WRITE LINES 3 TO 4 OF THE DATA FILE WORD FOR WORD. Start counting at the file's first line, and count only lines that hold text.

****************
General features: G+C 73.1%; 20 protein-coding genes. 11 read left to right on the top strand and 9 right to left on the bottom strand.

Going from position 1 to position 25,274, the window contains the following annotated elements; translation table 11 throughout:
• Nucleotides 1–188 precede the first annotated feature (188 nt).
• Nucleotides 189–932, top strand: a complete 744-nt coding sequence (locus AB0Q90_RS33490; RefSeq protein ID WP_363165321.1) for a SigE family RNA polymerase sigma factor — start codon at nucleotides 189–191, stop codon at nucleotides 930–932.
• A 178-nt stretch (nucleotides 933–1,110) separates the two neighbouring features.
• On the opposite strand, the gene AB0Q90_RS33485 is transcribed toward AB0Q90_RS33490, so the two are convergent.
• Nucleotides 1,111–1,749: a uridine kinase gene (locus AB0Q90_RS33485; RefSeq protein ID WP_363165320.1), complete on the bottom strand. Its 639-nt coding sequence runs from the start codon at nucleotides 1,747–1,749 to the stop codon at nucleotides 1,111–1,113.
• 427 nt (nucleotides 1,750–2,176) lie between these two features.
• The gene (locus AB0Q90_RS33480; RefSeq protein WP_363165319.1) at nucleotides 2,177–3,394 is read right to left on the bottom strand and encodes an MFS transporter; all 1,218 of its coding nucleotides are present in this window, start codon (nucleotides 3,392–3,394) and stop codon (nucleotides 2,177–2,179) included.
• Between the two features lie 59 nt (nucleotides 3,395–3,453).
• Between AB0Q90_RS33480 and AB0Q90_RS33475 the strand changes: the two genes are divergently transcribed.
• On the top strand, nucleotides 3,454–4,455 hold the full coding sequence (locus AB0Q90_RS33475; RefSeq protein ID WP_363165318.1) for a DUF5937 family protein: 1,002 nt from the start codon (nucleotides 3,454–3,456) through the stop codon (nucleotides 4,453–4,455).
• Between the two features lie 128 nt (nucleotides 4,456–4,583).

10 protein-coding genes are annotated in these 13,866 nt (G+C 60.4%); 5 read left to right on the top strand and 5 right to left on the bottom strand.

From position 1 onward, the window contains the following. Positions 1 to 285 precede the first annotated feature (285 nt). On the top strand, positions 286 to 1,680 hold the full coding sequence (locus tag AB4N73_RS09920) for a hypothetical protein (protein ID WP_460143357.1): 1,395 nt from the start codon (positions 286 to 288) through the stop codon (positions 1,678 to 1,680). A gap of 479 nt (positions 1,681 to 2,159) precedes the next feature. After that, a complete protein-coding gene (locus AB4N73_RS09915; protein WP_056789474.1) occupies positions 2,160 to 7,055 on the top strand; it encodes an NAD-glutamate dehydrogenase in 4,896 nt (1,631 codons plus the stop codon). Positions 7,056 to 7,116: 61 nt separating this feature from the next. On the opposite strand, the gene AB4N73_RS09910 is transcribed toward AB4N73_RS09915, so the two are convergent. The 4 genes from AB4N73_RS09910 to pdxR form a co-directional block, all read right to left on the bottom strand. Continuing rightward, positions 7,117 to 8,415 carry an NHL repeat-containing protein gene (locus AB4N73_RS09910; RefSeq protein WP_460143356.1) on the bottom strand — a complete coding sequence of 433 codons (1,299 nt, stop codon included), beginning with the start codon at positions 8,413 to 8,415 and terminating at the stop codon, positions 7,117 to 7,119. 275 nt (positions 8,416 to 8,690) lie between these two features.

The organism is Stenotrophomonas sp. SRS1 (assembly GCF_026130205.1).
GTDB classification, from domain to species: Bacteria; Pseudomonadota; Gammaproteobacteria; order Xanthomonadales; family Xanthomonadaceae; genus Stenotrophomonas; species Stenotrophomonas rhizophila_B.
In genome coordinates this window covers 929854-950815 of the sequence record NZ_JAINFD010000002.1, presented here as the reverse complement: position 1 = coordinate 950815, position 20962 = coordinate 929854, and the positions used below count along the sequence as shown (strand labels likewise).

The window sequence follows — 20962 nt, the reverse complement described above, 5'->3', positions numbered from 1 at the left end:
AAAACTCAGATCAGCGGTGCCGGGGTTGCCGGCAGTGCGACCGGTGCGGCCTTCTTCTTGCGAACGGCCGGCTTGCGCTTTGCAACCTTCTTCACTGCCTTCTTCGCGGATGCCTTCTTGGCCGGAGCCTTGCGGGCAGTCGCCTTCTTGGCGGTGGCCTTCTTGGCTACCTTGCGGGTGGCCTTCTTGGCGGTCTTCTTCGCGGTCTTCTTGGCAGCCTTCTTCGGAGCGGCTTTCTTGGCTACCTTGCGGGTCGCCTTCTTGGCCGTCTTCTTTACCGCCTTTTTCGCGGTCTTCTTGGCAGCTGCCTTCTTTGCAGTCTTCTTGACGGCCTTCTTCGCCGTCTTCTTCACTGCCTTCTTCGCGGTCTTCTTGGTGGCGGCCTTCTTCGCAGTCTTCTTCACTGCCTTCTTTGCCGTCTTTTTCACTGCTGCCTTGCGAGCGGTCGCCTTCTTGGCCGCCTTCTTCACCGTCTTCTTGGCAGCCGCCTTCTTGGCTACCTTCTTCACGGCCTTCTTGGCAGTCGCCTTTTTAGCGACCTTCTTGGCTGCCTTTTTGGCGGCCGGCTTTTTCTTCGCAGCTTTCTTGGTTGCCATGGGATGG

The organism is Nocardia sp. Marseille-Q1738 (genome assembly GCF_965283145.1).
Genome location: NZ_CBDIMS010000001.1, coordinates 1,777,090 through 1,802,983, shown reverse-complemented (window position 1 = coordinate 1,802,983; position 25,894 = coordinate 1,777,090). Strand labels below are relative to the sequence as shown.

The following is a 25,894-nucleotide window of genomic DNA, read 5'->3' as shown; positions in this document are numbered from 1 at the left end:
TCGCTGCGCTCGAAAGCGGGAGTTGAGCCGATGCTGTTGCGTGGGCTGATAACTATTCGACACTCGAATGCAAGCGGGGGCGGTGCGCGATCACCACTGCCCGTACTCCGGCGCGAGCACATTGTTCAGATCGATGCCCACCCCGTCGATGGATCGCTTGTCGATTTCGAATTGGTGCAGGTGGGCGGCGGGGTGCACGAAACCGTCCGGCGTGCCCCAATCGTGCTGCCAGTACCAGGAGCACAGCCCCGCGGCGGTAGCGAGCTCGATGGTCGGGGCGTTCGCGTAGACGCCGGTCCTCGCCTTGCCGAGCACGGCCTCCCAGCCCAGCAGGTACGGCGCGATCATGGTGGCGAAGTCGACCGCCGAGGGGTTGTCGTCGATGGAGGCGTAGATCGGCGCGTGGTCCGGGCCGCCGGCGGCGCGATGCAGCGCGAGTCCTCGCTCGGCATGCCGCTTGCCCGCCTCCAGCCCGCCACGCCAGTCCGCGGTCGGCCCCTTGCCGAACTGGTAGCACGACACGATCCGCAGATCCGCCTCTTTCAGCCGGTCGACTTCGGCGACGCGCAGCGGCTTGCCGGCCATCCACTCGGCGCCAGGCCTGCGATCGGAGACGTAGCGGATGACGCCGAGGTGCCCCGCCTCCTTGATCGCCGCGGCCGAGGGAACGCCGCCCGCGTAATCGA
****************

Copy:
• Nucleotides 1–188 precede the first annotated feature (188 nt).
• Nucleotides 189–932, top strand: a complete 744-nt coding sequence (locus AB0Q90_RS33490; RefSeq protein ID WP_363165321.1) for a SigE family RNA polymerase sigma factor — start codon at nucleotides 189–191, stop codon at nucleotides 930–932.